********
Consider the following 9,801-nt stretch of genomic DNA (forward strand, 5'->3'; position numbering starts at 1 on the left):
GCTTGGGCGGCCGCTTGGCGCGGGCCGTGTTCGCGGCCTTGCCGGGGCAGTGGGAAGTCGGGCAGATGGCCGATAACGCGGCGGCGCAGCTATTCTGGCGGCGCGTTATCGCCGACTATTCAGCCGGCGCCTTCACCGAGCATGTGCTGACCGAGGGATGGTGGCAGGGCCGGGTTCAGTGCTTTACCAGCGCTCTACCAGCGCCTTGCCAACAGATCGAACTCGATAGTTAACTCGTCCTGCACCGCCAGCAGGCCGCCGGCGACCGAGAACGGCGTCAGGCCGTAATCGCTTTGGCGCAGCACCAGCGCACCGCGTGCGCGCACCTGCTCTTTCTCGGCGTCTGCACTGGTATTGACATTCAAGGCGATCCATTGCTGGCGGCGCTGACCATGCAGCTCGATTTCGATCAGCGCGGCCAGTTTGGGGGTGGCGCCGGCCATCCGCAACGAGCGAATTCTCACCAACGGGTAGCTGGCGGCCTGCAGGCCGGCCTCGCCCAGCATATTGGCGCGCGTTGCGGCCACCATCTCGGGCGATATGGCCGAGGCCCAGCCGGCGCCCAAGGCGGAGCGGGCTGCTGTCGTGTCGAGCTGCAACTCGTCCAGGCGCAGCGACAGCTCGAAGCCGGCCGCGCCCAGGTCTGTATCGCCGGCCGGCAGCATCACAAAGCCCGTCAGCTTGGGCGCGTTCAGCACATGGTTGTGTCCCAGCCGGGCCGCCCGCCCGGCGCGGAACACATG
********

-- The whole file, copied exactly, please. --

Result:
Consider the following 9,801-nt stretch of genomic DNA (forward strand, 5'->3'; position numbering starts at 1 on the left):
GCTTGGGCGGCCGCTTGGCGCGGGCCGTGTTCGCGGCCTTGCCGGGGCAGTGGGAAGTCGGGCAGATGGCCGATAACGCGGCGGCGCAGCTATTCTGGCGGCGCGTTATCGCCGACTATTCAGCCGGCGCCTTCACCGAGCATGTGCTGACCGAGGGATGGTGGCAGGGCCGGGTTCAGTGCTTTACCAGCGCTCTACCAGCGCCTTGCCAACAGATCGAACTCGATAGTTAACTCGTCCTGCACCGCCAGCAGGCCGCCGGCGACCGAGAACGGCGTCAGGCCGTAATCGCTTTGGCGCAGCACCAGCGCACCGCGTGCGCGCACCTGCTCTTTCTCGGCGTCTGCACTGGTATTGACATTCAAGGCGATCCATTGCTGGCGGCGCTGACCATGCAGCTCGATTTCGATCAGCGCGGCCAGTTTGGGGGTGGCGCCGGCCATCCGCAACGAGCGAATTCTCACCAACGGGTAGCTGGCGGCCTGCAGGCCGGCCTCGCCCAGCATATTGGCGCGCGTTGCGGCCACCATCTCGGGCGATATGGCCGAGGCCCAGCCGGCGCCCAAGGCGGAGCGGGCTGCTGTCGTGTCGAGCTGCAACTCGTCCAGGCGCAGCGACAGCTCGAAGCCGGCCGCGCCCAGGTCTGTATCGCCGGCCGGCAGCATCACAAAGCCCGTCAGCTTGGGCGCGTTCAGCACATGGTTGTGTCCCAGCCGGGCCGCCCGCCCGGCGCGGAACACATG